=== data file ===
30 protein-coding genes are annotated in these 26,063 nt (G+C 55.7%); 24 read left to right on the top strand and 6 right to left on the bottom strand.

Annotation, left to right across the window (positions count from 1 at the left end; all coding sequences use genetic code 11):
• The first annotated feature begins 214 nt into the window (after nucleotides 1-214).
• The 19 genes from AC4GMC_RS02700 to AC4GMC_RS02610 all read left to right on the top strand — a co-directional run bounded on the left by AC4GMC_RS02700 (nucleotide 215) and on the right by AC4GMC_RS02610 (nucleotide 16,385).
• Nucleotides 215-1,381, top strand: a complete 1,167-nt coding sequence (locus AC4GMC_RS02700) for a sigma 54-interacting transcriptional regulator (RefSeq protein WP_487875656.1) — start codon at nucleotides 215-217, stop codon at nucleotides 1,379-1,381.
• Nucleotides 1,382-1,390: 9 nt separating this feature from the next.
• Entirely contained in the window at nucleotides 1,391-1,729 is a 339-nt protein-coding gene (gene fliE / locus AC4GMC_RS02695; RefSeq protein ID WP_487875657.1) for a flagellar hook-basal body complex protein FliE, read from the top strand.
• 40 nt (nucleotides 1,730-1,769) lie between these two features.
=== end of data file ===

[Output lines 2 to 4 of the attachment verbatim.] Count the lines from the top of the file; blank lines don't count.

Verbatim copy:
Annotation, left to right across the window (positions count from 1 at the left end; all coding sequences use genetic code 11):
• The first annotated feature begins 214 nt into the window (after nucleotides 1-214).
• The 19 genes from AC4GMC_RS02700 to AC4GMC_RS02610 all read left to right on the top strand — a co-directional run bounded on the left by AC4GMC_RS02700 (nucleotide 215) and on the right by AC4GMC_RS02610 (nucleotide 16,385).